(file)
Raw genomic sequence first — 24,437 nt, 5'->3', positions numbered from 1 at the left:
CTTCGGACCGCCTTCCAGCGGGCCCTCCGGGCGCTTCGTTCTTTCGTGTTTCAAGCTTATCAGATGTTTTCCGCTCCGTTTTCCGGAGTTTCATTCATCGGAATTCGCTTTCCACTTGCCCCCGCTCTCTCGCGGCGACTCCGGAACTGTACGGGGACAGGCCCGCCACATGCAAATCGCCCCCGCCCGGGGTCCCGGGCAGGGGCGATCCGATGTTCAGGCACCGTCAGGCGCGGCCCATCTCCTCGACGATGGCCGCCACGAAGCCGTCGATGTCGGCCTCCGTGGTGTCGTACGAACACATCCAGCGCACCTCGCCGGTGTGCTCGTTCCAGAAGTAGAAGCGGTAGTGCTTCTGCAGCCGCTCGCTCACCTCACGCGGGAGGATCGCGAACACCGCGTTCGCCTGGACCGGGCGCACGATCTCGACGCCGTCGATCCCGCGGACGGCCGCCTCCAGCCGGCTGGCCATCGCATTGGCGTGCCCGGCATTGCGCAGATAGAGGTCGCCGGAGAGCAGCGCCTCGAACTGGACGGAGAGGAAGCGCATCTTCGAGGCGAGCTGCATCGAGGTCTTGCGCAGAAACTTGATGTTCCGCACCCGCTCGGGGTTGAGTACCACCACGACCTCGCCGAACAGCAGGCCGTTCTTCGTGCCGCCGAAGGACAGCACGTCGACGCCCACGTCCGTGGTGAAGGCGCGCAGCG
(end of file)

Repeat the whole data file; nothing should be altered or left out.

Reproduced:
Raw genomic sequence first — 24,437 nt, 5'->3', positions numbered from 1 at the left:
CTTCGGACCGCCTTCCAGCGGGCCCTCCGGGCGCTTCGTTCTTTCGTGTTTCAAGCTTATCAGATGTTTTCCGCTCCGTTTTCCGGAGTTTCATTCATCGGAATTCGCTTTCCACTTGCCCCCGCTCTCTCGCGGCGACTCCGGAACTGTACGGGGACAGGCCCGCCACATGCAAATCGCCCCCGCCCGGGGTCCCGGGCAGGGGCGATCCGATGTTCAGGCACCGTCAGGCGCGGCCCATCTCCTCGACGATGGCCGCCACGAAGCCGTCGATGTCGGCCTCCGTGGTGTCGTACGAACACATCCAGCGCACCTCGCCGGTGTGCTCGTTCCAGAAGTAGAAGCGGTAGTGCTTCTGCAGCCGCTCGCTCACCTCACGCGGGAGGATCGCGAACACCGCGTTCGCCTGGACCGGGCGCACGATCTCGACGCCGTCGATCCCGCGGACGGCCGCCTCCAGCCGGCTGGCCATCGCATTGGCGTGCCCGGCATTGCGCAGATAGAGGTCGCCGGAGAGCAGCGCCTCGAACTGGACGGAGAGGAAGCGCATCTTCGAGGCGAGCTGCATCGAGGTCTTGCGCAGAAACTTGATGTTCCGCACCCGCTCGGGGTTGAGTACCACCACGACCTCGCCGAACAGCAGGCCGTTCTTCGTGCCGCCGAAGGACAGCACGTCGACGCCCACGTCCGTGGTGAAGGCGCGCAGCG